Cinema and Social Change

Hindi Cinema and Social Change

This entry is part 1 of 2 in the series Cinema and Social Change

Cinema and Social Change

As an art form, cinema has always been like a mirror that shows society’s complexities, struggles, accomplishments, and changes. Throughout history, various art forms have played pivotal roles in social movements and revolutions.

Before the advent of cinema, passionate literature, and poetry were instrumental in stirring emotions and mobilizing people toward change. With the emergence of cinema, a new, powerful medium of expression and entertainment emerged, capable of reaching wide audiences and profoundly impacting societal norms and values.

This article explores the intricate relationship between cinema and social change, focusing on Hindi cinema. It examines how cinema can start conversations, make people more aware, and lead to societal changes.

The Power of Storytelling

At its core, cinema is all about storytelling, allowing filmmakers to weave narratives capturing the human experience and addressing social issues. When viewers connect with characters dealing with these issues on screen, they become more empathetic and informed about the real-life challenges others face.

Hindi Cinema as a Social Catalyst: 1940–1960

Cinema and Social Change


The journey of Hindi cinema began in 1913, when the silent film Raja Harishchandra came out. England was still colonizing India then, so American and British films were available there. People in India saw the popularity and success of English films and decided to create their own versions. Therefore, Bollywood came as a response to America’s booming film industry Hollywood.

The movies during this time period were mostly mythological stories about Hindu religious texts such as the Ramayana and Mahabharata. Hinduism was the dominant religion in India at the time, and spirituality and religion significantly impacted society. However, filmmakers quickly realized the medium’s potential as a tool for effective communication and social change.

For many years, Bollywood films’ sole purpose and function were to entertain. The primary audience was the lower and working classes, who used Bollywood films as escapism to distract themselves from the harsh realities of life. Therefore, since the beginning, Bollywood films have been mostly colorful and have joy, love, celebration, and fantasy themes.

However, the newly independent India was battling several social issues, such as untouchability, corruption, illiteracy, poor medical care, and inadequate educational infrastructure. Also, there was widespread exploitation of illiterate peasants and agricultural laborers. Therefore, few filmmakers strive hard to engage with complex social themes, pushing audiences to reflect on the world around them.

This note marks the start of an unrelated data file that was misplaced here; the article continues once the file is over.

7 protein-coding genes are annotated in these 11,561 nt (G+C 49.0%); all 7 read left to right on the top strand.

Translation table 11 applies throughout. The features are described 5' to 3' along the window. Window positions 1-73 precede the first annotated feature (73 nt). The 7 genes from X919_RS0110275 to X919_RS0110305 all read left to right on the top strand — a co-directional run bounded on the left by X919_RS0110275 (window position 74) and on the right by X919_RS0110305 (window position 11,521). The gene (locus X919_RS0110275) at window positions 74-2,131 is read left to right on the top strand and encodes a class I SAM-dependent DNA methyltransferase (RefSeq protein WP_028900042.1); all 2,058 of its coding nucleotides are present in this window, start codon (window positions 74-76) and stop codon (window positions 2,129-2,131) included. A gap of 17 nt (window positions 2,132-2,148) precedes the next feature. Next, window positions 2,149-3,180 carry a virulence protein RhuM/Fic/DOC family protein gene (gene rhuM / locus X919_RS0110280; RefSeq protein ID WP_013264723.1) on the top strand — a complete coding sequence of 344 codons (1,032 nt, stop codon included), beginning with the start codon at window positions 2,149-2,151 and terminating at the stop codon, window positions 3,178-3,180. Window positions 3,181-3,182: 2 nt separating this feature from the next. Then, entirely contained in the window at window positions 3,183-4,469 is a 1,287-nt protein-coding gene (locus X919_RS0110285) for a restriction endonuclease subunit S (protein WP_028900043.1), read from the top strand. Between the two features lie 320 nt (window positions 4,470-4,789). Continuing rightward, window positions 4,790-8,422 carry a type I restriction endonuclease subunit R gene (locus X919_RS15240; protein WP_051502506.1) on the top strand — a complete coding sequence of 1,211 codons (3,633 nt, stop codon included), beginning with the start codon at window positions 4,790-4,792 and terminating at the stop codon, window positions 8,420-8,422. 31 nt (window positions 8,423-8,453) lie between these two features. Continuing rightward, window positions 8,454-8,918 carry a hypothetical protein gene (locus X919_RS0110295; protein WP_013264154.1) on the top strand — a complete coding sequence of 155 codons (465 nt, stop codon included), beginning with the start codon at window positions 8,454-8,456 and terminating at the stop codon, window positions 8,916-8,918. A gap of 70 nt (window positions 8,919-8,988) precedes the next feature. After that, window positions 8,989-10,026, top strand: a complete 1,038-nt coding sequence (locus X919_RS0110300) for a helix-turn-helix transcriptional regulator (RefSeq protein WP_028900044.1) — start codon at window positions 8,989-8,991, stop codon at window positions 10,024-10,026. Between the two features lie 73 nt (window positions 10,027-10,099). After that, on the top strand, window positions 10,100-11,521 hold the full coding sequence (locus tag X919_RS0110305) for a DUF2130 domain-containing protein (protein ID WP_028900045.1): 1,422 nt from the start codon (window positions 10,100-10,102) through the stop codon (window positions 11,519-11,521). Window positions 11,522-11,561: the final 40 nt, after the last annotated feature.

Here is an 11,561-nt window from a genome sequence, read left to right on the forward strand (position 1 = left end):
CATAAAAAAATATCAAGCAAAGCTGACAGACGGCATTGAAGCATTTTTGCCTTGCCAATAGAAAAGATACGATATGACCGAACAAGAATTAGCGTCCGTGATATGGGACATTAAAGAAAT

Cinema became the only effective medium to raise these oppressed voices and fight against the exploitation of the feudal landlords. The social movements on the ground gained momentum because films contributed to the mobilization of the rural Indian population.

Achhut Kanya Sujata

Films such as Achhut Kanya (1936) and Sujata (1959) conveyed social messages against untouchability, highlighting the persistent issue of the caste system in India for many centuries.

Mother India Pyaasa

Films like Mother India (1957) highlighted social issues like poverty and the resilience of rural India, demonstrating how cinema could influence societal attitudes. Films like Pyaasa (1957) and Do Bigha Zamin (1953) used empathic storytelling to criticize social inequality and the harsh realities of life.

The Angry Young Man: 1960–1980

Bollywood films in the 1960s, 70s, and 80s were largely male-dominated. Most films center around a strong male lead character, painted as a “hero,” who defeats a villain. The trend was for the main character to be an “Angry Young Man.”

Cinema and Social Change

Barring a few films, the role of women in films at this time was limited. The storylines and gender roles in the films were reflective of India’s misogynistic culture at the time, where men were seen as superior to women and held more power.

Shifting Culture and Demographics: 1980–2000

The Indian economy was decisively liberalized in 1991, signifying a major shift in India’s approach. Film plots and characters from the 1980s to the 2000s were largely focused on younger characters to appeal to the growing population of younger generations.

Cinema and Social Change

Jo Jeeta Wohi Sikander (1992), and Mohabbatein (2000) are films from that time that revolve around themes that appeal to youth, such as college, love, academics, and friendship.

With the country’s growing prosperity, filmmakers became more assertive about showcasing Indian culture through song and dance. Many movies featured more of the prime aspects of Indian culture, such as important practices and customs. The actors also wore more traditional outfits compared to the past. The movies of this time reflected core Indian values surrounding family and marriage.